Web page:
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It’s More Like an Eternal Waking Nightmare from Which There Is No Escape. Media and Technologies as (Digital) Prisons in Black Mirror

Abstract : The British series Black Mirror stirs much debate around its representation of dystopian futures of Western societies. Often grim, pessimistic and technologically-led, these representations confront the viewers with alternative societies deriving from the current use of new technologies. In each of the fourth season shown so far, multiple representations of real prisons or digital incarceration apparatus have been pictured: workers enslaved to power- generating stationary bikes in the first season, a convict imprisoned in a torture theme park in season two’s “White Bear” or digital clones trapped in a Star Trek-like simulation under the yoke of a tyrannical and sadistic captain – their real-life boss’ avatar – in season four “USS Calister”. These episodes present new forms of imprisonment, chosen or not, all linked with new media and technology. Using both semiology and visual analyses, this work aims at exploring the diverse mediated imprisonment forms proposed in Black Mirror. Drawing from Foucault’s reflections on penal systems and the biopower apparatus created by Western societies (Foucault, 1975; 1984), this chapter relies on the idea of a new panopticon, as crafted by Bentham, developed by Foucault and reused by the authors (Allard-Huver & Escurignan, 2018) to analyze the representation of the notion of ‘prison’. Indeed, in this new panopticon, mobile devices and social media serve as “disciplinary” tools to normalize people’s behavior. Black Mirror thus questions new forms of imprisonments and, paradoxically, new ways to escape or be liberated from them. Therefore, the dystopian societies depicted in Black Mirror clearly call upon our knowledge of technology: our “liberating” devices often turn into new form of servitude or are used as prisons for both the body and the mind.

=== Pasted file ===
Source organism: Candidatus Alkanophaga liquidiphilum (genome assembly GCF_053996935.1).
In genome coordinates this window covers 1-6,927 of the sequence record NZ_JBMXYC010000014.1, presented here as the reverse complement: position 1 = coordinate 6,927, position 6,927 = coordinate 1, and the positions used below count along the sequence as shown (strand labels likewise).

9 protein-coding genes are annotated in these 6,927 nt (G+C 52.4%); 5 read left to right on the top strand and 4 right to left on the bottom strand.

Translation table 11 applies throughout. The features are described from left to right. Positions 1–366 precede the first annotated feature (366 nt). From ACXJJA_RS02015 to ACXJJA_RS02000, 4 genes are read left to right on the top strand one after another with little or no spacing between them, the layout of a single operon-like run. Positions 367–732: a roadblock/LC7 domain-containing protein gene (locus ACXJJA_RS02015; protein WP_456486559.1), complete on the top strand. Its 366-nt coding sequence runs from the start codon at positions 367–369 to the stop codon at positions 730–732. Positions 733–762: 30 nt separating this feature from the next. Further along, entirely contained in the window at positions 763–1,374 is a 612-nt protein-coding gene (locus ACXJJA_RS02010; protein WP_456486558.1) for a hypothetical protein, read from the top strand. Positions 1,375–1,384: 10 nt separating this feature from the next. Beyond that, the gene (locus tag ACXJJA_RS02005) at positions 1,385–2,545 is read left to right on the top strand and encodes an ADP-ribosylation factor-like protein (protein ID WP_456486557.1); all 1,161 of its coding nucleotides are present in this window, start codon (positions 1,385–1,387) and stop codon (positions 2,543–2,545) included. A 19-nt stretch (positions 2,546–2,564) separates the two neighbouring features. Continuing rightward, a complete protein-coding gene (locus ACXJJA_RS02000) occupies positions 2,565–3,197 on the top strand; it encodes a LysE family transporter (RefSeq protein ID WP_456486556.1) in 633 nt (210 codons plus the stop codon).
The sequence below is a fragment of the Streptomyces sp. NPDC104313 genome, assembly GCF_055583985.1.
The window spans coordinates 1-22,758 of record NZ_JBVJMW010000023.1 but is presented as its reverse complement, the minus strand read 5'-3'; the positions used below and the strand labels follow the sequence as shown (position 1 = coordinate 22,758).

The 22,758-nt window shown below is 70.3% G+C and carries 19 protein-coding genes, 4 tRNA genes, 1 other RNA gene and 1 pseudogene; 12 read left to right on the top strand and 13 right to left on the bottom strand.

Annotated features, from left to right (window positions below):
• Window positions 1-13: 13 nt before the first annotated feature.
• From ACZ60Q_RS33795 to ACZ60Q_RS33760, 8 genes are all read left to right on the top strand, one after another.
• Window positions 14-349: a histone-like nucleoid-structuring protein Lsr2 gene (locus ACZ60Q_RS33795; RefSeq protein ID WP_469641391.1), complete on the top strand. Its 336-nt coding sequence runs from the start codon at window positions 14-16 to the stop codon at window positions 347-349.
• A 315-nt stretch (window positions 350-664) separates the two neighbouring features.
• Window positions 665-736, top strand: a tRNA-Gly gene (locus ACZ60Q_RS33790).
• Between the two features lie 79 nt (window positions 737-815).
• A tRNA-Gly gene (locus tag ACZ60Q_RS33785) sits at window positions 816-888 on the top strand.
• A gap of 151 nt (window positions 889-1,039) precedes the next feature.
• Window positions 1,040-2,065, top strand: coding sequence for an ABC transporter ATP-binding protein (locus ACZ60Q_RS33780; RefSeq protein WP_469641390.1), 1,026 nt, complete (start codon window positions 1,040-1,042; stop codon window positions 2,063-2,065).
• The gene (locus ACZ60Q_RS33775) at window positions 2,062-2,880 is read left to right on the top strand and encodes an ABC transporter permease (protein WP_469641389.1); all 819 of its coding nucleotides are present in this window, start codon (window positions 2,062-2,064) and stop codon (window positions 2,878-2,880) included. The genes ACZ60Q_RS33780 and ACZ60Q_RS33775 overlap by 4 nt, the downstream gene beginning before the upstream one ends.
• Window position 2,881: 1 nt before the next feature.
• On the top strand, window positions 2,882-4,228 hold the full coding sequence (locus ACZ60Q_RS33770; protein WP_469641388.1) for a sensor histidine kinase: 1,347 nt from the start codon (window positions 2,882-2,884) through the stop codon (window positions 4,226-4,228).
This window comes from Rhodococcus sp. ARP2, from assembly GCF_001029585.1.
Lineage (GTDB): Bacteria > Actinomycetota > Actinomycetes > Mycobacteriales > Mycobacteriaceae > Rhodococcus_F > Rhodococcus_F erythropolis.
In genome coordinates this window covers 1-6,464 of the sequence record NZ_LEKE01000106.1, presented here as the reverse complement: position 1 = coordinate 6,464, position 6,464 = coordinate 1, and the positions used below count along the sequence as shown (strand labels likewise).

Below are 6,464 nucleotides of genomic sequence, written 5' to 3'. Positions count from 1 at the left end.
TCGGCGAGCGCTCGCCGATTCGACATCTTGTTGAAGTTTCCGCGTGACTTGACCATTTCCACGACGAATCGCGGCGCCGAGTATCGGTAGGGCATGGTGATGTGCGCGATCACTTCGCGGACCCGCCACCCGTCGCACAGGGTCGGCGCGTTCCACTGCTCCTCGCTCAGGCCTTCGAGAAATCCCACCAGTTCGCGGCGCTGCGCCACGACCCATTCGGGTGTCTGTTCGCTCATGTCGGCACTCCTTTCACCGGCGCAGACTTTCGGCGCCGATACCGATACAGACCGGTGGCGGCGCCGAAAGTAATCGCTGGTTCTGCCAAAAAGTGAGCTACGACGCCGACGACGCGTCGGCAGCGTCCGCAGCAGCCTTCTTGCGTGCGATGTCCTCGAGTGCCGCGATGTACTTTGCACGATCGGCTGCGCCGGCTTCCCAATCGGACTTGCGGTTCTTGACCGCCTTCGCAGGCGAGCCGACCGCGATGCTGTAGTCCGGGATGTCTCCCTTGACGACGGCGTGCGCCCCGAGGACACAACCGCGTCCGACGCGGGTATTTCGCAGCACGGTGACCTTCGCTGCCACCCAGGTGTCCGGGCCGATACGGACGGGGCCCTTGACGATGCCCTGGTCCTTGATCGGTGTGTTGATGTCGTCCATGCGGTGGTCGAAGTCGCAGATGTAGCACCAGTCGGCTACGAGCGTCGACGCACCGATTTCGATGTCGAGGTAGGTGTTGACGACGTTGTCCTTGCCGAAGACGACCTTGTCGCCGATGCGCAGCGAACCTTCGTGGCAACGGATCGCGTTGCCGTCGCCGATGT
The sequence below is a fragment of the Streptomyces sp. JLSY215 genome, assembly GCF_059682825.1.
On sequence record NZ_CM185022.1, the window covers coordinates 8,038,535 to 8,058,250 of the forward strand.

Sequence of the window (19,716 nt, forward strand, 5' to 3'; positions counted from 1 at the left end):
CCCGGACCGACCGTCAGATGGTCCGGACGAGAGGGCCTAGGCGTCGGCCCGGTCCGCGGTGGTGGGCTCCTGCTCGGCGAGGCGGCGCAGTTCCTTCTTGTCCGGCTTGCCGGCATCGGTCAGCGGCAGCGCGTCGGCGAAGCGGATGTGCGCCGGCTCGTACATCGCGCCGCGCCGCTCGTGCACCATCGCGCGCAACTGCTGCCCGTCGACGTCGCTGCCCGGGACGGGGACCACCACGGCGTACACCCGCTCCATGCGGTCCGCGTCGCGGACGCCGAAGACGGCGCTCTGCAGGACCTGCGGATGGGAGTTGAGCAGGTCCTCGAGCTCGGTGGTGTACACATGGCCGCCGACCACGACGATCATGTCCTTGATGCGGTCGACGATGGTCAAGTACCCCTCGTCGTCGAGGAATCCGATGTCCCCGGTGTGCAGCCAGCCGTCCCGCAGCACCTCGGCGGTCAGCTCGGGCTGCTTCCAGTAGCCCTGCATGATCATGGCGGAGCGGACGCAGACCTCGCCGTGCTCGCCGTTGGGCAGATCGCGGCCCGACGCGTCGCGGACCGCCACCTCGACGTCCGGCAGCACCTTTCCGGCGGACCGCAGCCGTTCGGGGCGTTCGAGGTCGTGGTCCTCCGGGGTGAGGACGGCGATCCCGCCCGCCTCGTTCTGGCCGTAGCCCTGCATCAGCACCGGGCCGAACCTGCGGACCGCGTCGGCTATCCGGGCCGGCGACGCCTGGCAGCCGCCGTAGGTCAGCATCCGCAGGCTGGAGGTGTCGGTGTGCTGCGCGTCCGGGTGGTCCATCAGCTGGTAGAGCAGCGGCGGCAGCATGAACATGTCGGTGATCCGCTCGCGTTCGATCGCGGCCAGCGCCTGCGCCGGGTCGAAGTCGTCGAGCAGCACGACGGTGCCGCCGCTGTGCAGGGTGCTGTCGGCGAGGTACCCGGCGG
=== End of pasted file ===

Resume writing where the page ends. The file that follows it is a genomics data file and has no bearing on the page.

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Submitted on : Wednesday, August 5, 2020 - 3:43:11 PM
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Julie Escurignan, François Allard-Huver. It’s More Like an Eternal Waking Nightmare from Which There Is No Escape. Media and Technologies as (Digital) Prisons in Black Mirror. Marcus Harmes; Meredith Harmes; Barbara Harmes. The Palgrave Handbook of Incarceration in Popular Culture, Palgrave Macmillan, pp.487-498, 2020, 978-3-030-36058-0. ⟨10.1007/978-3-030-36059-7_29⟩. ⟨hal-02470666⟩



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